We followed her to George’s Hotel. It’s also old and cavernous; additionally it was crawling with ladies who prefer the company of other ladies, some of whom were also old and cavernous. We had a strong suspicion we’d inadvertently wound up in the local gay nightclub, until some young blokes came up and put the moves on Nikki. Then some older ones put the moves on me. Then some more young ones put the moves on both of us, and at this point we decided we adored Ballarat. By the end of the night we had more new friends than we knew what to do with, a swag of local knowledge (the drug dealers hang out in the Big W carpark), I had the phone number of a local real estate agent, an extra shoe, and a terribly aesthetically pleasing 29 year old concreter to walk me home (because by 4am Nikki and I were both a little disoriented and not entirely sure whether we were supposed to be staggering up the hill or down). I gave Concreter what I hope was my phone number, but in the state I was in it could very well have been my shoe size.
The next day we decided to do something a little more wholesome, so we drove out to Waubra to check out the wind farm. I’m a nut for wind farms, I really don’t know why. I could sit and watch a wind turbine for hours.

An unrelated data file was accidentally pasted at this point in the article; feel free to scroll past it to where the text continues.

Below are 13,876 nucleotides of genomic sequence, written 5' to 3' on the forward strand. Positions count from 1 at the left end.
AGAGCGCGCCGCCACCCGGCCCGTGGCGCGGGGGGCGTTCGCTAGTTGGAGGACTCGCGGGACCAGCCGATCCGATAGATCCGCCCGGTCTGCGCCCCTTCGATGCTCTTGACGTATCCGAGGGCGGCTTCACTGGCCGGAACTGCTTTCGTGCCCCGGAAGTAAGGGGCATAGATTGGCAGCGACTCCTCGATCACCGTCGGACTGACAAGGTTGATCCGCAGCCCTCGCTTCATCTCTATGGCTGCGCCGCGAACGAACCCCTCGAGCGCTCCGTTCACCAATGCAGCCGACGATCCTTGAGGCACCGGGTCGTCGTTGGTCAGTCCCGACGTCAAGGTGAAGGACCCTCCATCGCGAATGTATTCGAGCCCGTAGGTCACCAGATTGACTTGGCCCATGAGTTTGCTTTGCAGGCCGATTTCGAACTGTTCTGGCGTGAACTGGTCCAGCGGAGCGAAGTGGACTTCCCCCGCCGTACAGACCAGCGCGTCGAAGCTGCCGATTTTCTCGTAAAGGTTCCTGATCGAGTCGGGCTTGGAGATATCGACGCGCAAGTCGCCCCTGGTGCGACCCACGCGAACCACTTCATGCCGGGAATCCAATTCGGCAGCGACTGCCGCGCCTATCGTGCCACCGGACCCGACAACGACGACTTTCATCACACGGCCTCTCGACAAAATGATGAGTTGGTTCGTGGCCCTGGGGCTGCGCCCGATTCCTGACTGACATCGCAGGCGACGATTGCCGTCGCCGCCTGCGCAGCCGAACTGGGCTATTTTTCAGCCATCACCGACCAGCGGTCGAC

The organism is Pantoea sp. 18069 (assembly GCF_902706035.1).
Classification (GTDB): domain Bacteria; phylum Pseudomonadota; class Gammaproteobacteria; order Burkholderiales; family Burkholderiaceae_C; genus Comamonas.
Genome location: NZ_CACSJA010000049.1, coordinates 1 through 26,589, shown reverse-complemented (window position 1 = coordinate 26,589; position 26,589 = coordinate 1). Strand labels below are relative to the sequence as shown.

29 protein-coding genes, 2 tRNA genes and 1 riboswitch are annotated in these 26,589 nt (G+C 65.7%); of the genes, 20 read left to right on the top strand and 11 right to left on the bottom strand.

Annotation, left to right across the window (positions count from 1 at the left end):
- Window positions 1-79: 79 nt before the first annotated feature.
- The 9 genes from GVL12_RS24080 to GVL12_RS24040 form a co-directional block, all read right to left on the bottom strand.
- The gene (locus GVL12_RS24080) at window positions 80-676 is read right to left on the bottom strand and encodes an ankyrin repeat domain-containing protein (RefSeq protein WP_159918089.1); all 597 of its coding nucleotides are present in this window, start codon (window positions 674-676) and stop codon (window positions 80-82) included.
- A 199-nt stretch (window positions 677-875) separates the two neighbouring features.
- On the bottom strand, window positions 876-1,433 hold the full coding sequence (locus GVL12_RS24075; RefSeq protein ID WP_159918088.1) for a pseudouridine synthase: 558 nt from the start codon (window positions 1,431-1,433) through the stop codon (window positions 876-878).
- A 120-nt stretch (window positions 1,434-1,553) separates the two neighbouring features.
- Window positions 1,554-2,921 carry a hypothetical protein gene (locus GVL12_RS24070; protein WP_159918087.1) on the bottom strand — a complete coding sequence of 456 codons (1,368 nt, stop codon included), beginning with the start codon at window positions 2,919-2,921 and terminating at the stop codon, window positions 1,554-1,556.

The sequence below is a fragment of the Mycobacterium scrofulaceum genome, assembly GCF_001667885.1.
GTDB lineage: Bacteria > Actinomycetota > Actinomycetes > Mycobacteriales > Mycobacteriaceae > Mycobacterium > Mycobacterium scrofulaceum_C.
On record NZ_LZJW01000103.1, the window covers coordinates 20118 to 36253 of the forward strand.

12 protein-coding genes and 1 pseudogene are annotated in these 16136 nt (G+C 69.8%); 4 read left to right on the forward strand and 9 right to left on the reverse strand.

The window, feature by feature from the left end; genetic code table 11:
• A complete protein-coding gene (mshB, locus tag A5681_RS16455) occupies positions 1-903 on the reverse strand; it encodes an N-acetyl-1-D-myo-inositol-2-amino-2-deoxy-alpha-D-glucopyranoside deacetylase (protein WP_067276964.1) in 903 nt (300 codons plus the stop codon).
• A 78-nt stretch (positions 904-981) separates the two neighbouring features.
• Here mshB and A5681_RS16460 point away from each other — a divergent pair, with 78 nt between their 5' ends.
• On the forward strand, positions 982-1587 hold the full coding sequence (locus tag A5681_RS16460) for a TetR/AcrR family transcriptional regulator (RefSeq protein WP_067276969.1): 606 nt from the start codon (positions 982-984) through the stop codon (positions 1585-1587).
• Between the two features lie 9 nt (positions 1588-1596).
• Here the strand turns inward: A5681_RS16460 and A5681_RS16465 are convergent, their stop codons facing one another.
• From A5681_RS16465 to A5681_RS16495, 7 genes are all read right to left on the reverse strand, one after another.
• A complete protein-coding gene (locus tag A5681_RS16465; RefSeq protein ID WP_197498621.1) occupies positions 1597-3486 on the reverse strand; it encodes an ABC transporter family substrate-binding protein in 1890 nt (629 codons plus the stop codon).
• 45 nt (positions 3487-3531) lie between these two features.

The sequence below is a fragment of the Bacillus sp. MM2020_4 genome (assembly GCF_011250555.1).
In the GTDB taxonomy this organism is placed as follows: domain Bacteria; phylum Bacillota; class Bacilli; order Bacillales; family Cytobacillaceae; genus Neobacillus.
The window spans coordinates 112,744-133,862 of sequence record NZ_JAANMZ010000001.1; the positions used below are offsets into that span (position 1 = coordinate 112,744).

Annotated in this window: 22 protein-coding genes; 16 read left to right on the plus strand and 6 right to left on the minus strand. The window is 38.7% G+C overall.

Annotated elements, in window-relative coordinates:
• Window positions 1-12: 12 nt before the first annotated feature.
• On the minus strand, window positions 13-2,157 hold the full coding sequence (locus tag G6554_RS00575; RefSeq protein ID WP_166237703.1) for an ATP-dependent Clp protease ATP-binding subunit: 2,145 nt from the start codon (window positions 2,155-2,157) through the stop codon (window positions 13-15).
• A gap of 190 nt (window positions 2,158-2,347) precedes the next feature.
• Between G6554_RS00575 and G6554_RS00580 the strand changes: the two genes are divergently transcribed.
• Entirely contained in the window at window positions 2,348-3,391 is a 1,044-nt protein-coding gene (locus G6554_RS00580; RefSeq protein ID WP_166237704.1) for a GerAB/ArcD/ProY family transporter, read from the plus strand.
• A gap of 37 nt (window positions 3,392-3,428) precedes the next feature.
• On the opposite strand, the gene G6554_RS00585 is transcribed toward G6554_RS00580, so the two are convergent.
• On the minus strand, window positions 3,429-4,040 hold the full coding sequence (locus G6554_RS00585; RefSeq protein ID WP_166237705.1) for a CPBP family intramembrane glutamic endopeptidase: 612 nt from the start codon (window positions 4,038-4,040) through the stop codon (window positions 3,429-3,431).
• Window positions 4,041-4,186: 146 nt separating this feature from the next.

In the late afternoon we gave ourselves a self-guided walking tour of the town to absorb the culture. We found daffodils and a Mexican restaurant and an adorable young gay man who was happy to chat about his dermal piercings.
As evening fell, we felt an irresistible urge to return to George’s. We promised each other we’d only go for a little while – have a couple of drinks, a bit of a dance, then get home for a good night’s sleep.
I’m sure you can guess how that resolution turned out.
This time around we made friends with Rob, a 50-ish divorcee who looked like Mick Jagger and busted out the dance moves better than any of the young bucks. There was ginger Trav with the broken leg, Brendan and Andrew who taught us about the local barley farming industry, and little 22 year old Simon who was horrified by our cuss words. We later found him peeing in the church yard, and proceeded to mortify him further with penis jokes.